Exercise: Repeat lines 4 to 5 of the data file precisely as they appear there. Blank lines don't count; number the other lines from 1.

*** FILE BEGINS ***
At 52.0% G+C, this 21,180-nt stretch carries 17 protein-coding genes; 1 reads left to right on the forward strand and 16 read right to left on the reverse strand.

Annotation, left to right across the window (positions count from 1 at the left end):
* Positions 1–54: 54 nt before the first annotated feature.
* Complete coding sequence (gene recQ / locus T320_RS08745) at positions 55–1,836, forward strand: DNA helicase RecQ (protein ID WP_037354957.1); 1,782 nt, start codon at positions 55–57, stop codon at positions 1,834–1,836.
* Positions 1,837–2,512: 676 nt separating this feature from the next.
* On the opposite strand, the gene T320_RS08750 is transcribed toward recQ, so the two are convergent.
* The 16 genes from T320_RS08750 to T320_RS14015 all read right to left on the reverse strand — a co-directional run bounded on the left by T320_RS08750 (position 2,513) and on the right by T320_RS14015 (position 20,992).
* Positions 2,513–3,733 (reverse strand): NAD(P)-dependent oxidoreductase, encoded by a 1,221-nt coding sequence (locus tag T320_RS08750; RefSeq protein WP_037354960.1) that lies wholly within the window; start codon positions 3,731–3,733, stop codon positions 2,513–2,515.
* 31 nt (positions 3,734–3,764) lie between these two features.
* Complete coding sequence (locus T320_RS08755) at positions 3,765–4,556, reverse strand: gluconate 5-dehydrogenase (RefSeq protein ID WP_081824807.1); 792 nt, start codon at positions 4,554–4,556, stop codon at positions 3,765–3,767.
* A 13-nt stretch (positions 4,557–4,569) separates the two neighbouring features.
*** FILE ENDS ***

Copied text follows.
* Complete coding sequence (gene recQ / locus T320_RS08745) at positions 55–1,836, forward strand: DNA helicase RecQ (protein ID WP_037354957.1); 1,782 nt, start codon at positions 55–57, stop codon at positions 1,834–1,836.
* Positions 1,837–2,512: 676 nt separating this feature from the next.